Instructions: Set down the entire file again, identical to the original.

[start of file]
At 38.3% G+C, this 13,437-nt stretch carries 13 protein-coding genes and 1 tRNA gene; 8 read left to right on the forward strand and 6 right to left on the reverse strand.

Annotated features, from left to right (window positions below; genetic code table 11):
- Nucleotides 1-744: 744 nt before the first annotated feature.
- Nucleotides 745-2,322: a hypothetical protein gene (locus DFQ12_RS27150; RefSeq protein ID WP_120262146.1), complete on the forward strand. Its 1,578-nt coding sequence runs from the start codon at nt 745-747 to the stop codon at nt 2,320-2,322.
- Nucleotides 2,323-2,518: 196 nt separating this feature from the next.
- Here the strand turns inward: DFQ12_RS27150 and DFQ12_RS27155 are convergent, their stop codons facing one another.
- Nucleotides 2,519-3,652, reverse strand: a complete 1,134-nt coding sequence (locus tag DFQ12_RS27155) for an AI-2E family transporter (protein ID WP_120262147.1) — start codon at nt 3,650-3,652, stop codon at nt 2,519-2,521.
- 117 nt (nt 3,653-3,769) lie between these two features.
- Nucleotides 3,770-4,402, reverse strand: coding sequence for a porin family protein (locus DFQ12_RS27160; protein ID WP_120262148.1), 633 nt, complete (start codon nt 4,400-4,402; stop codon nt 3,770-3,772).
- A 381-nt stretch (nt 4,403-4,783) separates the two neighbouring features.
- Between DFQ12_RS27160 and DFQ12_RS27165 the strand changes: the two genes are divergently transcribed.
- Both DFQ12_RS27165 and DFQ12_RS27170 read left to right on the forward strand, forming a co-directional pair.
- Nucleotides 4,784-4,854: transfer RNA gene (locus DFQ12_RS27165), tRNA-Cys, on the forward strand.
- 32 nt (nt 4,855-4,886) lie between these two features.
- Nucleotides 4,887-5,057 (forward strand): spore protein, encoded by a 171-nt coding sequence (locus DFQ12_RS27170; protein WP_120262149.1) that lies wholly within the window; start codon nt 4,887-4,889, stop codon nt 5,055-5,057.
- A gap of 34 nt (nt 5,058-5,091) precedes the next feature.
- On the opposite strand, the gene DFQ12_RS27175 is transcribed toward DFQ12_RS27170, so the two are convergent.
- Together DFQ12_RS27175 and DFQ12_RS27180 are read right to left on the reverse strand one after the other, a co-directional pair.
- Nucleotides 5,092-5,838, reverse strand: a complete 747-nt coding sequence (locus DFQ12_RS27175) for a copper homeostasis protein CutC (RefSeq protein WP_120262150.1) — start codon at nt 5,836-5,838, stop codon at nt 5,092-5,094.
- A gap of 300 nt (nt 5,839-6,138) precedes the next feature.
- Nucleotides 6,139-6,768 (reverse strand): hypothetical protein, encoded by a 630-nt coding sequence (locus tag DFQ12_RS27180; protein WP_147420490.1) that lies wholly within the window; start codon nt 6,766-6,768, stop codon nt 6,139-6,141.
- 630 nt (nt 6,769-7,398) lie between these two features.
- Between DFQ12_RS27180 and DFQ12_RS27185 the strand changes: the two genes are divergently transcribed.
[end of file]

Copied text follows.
At 38.3% G+C, this 13,437-nt stretch carries 13 protein-coding genes and 1 tRNA gene; 8 read left to right on the forward strand and 6 right to left on the reverse strand.

Annotated features, from left to right (window positions below; genetic code table 11):
- Nucleotides 1-744: 744 nt before the first annotated feature.
- Nucleotides 745-2,322: a hypothetical protein gene (locus DFQ12_RS27150; RefSeq protein ID WP_120262146.1), complete on the forward strand. Its 1,578-nt coding sequence runs from the start codon at nt 745-747 to the stop codon at nt 2,320-2,322.
- Nucleotides 2,323-2,518: 196 nt separating this feature from the next.
- Here the strand turns inward: DFQ12_RS27150 and DFQ12_RS27155 are convergent, their stop codons facing one another.
- Nucleotides 2,519-3,652, reverse strand: a complete 1,134-nt coding sequence (locus tag DFQ12_RS27155) for an AI-2E family transporter (protein ID WP_120262147.1) — start codon at nt 3,650-3,652, stop codon at nt 2,519-2,521.
- 117 nt (nt 3,653-3,769) lie between these two features.
- Nucleotides 3,770-4,402, reverse strand: coding sequence for a porin family protein (locus DFQ12_RS27160; protein ID WP_120262148.1), 633 nt, complete (start codon nt 4,400-4,402; stop codon nt 3,770-3,772).
- A 381-nt stretch (nt 4,403-4,783) separates the two neighbouring features.
- Between DFQ12_RS27160 and DFQ12_RS27165 the strand changes: the two genes are divergently transcribed.
- Both DFQ12_RS27165 and DFQ12_RS27170 read left to right on the forward strand, forming a co-directional pair.
- Nucleotides 4,784-4,854: transfer RNA gene (locus DFQ12_RS27165), tRNA-Cys, on the forward strand.
- 32 nt (nt 4,855-4,886) lie between these two features.
- Nucleotides 4,887-5,057 (forward strand): spore protein, encoded by a 171-nt coding sequence (locus DFQ12_RS27170; protein WP_120262149.1) that lies wholly within the window; start codon nt 4,887-4,889, stop codon nt 5,055-5,057.
- A gap of 34 nt (nt 5,058-5,091) precedes the next feature.
- On the opposite strand, the gene DFQ12_RS27175 is transcribed toward DFQ12_RS27170, so the two are convergent.
- Together DFQ12_RS27175 and DFQ12_RS27180 are read right to left on the reverse strand one after the other, a co-directional pair.
- Nucleotides 5,092-5,838, reverse strand: a complete 747-nt coding sequence (locus DFQ12_RS27175) for a copper homeostasis protein CutC (RefSeq protein WP_120262150.1) — start codon at nt 5,836-5,838, stop codon at nt 5,092-5,094.
- A gap of 300 nt (nt 5,839-6,138) precedes the next feature.
- Nucleotides 6,139-6,768 (reverse strand): hypothetical protein, encoded by a 630-nt coding sequence (locus tag DFQ12_RS27180; protein WP_147420490.1) that lies wholly within the window; start codon nt 6,766-6,768, stop codon nt 6,139-6,141.
- 630 nt (nt 6,769-7,398) lie between these two features.
- Between DFQ12_RS27180 and DFQ12_RS27185 the strand changes: the two genes are divergently transcribed.